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Lost is a drama about a group of plane crash survivors. They land on an unknown Pacific island and have to learn to live together. ABC 2004-2010


Episode 19 - Deux Ex Machina

17 January 2017

Present: Sawyer’s headaches have gotten much worse. Reluctantly he seeks Jack’s diagnosis. It turns out he is far sighted and needs glasses. Locke and Boone can’t open the hatch but the Locke has a dream. The dream leads him to another crashed plane even as his legs seem to be giving out on him. Boone climbs up a cliff to get in the plane and they discover it was apparently a Nigerian drug smugglers plane. Boone makes contact with someone on the plane’s radio before it falls off the cliff and he crashes to the ground. Locke drops Boone off at the caves and heads back to the hatch. There he cries and angrily asks why the island did this just as a light comes on from the window of the hatch.

Flashback: Locke is approached by his birth mother, who he has never met before. Through a private investigator he tracks down his father Anthony Cooper. They begin to bond until Locke discovers Cooper needs a kidney. He gives him his but after the surgery Cooper disappears and Locke’s mother admits that it was all a plan to get his kidney.

The Good: Again a Locke flashback has a drastic effect on how we view Lost. Though rather than the shock of Walkabout (104), this is more a confirmation and extension of what we expected. Through Claire, Walt and Hurley we know that the island has brought people here for a reason. But Locke is the one who takes this faith a step further. He has faith that he is meant to be here and literally take instructions from the island about what to do next.

It’s a fascinating and brave move from the producers of Lost. In an age when much of the Western world has turned away from religion, certainly in popular culture, they have chosen to make faith one of the central pillars of the show. Locke does sound insane when he admits to Boone “the island will tell us what to do.” This is the first time we have really seen Locke show signs of frustration, anger and doubt about what he is doing. He sees everything as a sign from the island, in his dream he claims “all that’s happening now is our faith is being tested.” When his legs begin to stop working, he is convinced that “Jack wouldn’t know the first thing about what’s wrong with me.” In fact when he sees the plane he laughs. It is the same laughter of relief which Jack let out when Locke pulled him back from the edge of a cliff (105). Clearly John’s belief in the island is so deep that to discover it wasn’t true would almost be like dying. In the final climactic scene, John shows us that his faith is overriding all normal social behaviour and morality. Rather than see what happened to Boone as his fault or a tragedy for Boone, he has become obsessed with his own destiny. He screams at the island “I did everything you asked me to do, so why did you do this!? Why!?” Is he really upset about Boone or more angry that what he did wasn’t right?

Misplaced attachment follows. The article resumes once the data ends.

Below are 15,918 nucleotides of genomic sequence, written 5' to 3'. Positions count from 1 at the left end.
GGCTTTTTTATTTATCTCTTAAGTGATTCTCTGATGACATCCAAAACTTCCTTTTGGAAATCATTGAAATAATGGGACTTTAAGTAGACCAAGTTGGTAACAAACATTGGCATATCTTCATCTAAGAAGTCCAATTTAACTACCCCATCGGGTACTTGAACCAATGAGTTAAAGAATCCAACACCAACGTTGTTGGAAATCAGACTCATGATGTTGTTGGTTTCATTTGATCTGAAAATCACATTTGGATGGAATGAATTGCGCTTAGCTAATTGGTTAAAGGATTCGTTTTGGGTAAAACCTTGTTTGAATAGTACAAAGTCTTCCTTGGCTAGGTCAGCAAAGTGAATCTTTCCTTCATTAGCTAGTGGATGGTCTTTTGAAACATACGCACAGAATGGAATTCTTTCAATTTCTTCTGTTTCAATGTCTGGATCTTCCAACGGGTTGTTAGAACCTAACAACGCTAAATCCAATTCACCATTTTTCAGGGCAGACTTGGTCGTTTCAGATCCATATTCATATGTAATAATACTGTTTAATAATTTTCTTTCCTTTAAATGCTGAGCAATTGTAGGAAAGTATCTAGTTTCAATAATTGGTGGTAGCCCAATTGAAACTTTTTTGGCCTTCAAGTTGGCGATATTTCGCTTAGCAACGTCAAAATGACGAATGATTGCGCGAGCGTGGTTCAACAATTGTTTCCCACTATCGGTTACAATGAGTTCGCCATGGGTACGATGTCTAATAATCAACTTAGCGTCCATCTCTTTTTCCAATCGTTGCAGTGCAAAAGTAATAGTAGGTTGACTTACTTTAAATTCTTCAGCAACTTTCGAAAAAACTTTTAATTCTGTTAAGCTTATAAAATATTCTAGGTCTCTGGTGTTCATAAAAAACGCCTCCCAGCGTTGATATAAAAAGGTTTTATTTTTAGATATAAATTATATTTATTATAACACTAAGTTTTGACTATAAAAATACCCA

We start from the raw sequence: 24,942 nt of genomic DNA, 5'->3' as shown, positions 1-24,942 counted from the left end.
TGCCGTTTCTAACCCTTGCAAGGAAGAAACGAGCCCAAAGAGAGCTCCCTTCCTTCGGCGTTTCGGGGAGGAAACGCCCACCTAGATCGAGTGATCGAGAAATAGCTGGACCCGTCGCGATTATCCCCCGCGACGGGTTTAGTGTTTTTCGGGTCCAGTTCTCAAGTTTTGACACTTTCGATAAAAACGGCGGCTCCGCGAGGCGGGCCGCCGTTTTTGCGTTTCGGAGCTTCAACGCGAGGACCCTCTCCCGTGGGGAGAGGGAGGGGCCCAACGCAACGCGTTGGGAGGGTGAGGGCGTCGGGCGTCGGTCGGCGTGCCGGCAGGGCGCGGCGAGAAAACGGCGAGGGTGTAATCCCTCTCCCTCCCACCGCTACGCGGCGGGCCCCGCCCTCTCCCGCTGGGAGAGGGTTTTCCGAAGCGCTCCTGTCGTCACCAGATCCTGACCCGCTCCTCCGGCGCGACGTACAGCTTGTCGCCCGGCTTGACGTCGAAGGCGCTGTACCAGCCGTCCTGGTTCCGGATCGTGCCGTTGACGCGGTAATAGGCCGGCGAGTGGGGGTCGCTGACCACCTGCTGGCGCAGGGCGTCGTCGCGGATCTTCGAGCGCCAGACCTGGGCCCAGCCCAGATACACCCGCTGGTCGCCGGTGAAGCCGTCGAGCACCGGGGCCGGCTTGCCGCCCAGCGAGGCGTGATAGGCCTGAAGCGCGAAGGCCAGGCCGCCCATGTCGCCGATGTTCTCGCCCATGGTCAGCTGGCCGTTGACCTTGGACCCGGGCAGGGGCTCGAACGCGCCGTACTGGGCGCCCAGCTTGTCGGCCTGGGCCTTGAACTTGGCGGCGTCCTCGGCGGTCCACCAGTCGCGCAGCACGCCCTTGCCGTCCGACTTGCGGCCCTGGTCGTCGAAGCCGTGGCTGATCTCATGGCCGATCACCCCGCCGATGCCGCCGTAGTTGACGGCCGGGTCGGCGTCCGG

Just as interesting as the Locke character is that the island appears to be genuinely guiding him. The dream he has leads him to the plane. And the island takes away his ability to walk, almost as if the island is testing his faith or even protecting him from the fate which awaits Boone. The falling plane leads Locke back to the hatch where the light shines on him, a reward for his faith in the island. Lost is firmly casting itself as a science fiction show of the first order. The mysteries of the island are clearly meant to be supernatural and not merely scientific.

As for the episode itself, it builds dramatically to a wonderful emotional finale. The flashback mirrors Locke’s island quest. Like his dream, his birth mother comes with the promise of what Locke has been looking for. Like the island, Anthony Cooper seems to be leading Locke toward what he desires. In the end Locke suffers tragic consequences from his faith in both his father and the island. But the final shot of light streaming up from the window of the hatch is Locke’s redemption. Unlike his father, the island is not conning Locke, it shows him that what he did was, in some way, the right thing to do.

In retrospect Anthony Cooper’s con seems so obvious. At each step of the way he is manipulating John’s emotions. He asks him to come hunting within minutes of meeting him, “accidentally” lets Locke see him on the dialysis machine and then says it’s so great they got to meet “while we still have time.”  But it is not so obvious that it spoils the story and when we discover the trick, one cannot help but feel so sorry for Locke. He plays wounded and betrayed so well and his disbelief is almost the saddest part to see. He had believed so strongly that “this was meant to be.”

On the island the discovery of a creepy skeleton and a crashed plane also add hugely to the drama. It would seem that the survivors are not the first people to crash land here. The heroin is an obviously bad sign (for Charlie), while the fact that the smugglers seem to have been Nigerian raises many questions (see The Unknown). But Boone’s radio conversation and tumble in the plane is very dramatic and well filmed. It all leads up to the final minute or two though (see Best Moment).

The choice of actors to play Locke’s parents is very good as well. The Sawyer subplot is fine for a little comedy. It even shows how the island is humbling all the survivors.

The Bad: I suppose the private investigator warning Locke that meeting his father wouldn’t have a happy ending was a bit too much of a signpost for what was about to happen.